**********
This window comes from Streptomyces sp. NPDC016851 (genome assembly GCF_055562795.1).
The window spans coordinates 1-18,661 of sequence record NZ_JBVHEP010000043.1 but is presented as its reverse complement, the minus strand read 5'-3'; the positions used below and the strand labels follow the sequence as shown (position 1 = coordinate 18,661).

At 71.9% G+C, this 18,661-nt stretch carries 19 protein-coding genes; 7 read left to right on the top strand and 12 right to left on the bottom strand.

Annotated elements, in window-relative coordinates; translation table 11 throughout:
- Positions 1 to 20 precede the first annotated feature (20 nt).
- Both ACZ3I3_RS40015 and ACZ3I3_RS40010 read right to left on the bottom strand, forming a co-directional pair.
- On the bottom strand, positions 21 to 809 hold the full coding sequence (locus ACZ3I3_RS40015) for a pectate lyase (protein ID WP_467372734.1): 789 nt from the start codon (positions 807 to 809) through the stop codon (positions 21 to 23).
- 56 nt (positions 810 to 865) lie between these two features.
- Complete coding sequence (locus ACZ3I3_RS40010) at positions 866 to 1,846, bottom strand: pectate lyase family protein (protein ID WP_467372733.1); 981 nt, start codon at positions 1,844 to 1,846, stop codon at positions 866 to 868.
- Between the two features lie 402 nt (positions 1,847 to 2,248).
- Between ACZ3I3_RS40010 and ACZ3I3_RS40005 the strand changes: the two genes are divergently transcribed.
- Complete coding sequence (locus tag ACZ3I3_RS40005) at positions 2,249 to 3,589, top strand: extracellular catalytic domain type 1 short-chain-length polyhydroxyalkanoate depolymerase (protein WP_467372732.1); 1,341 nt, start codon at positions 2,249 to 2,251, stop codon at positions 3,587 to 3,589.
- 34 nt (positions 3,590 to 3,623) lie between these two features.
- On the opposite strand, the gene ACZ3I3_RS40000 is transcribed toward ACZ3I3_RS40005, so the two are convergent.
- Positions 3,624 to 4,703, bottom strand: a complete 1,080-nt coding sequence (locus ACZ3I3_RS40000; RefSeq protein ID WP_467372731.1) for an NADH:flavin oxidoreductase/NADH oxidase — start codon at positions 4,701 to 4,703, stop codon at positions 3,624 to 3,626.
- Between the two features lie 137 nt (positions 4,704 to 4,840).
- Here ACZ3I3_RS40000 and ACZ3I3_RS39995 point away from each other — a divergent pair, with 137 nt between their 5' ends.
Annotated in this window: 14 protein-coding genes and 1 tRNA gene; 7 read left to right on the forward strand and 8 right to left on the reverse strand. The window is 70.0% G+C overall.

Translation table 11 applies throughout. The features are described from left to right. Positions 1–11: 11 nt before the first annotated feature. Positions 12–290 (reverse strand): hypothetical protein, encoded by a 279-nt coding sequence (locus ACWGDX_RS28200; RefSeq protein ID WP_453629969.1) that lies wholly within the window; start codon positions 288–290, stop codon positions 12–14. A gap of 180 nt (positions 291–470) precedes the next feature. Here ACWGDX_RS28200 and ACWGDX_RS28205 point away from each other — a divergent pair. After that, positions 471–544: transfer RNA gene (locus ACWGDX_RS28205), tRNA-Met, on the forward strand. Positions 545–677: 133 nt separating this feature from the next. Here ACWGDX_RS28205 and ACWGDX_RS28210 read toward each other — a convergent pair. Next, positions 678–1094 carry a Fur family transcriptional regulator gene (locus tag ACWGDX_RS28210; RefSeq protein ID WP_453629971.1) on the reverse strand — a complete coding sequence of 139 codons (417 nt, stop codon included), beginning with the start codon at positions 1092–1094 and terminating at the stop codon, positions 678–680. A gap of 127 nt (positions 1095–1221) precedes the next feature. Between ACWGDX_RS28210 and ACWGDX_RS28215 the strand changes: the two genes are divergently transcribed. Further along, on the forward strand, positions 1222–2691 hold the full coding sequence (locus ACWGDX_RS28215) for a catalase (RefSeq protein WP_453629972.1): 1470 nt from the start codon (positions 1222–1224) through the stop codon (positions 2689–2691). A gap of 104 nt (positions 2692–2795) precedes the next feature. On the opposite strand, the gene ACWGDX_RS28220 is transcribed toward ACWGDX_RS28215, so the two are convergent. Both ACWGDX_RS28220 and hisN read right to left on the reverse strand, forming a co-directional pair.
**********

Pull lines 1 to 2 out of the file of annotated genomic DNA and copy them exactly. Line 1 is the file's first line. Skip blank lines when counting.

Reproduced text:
This window comes from Streptomyces sp. NPDC016851 (genome assembly GCF_055562795.1).
The window spans coordinates 1-18,661 of sequence record NZ_JBVHEP010000043.1 but is presented as its reverse complement, the minus strand read 5'-3'; the positions used below and the strand labels follow the sequence as shown (position 1 = coordinate 18,661).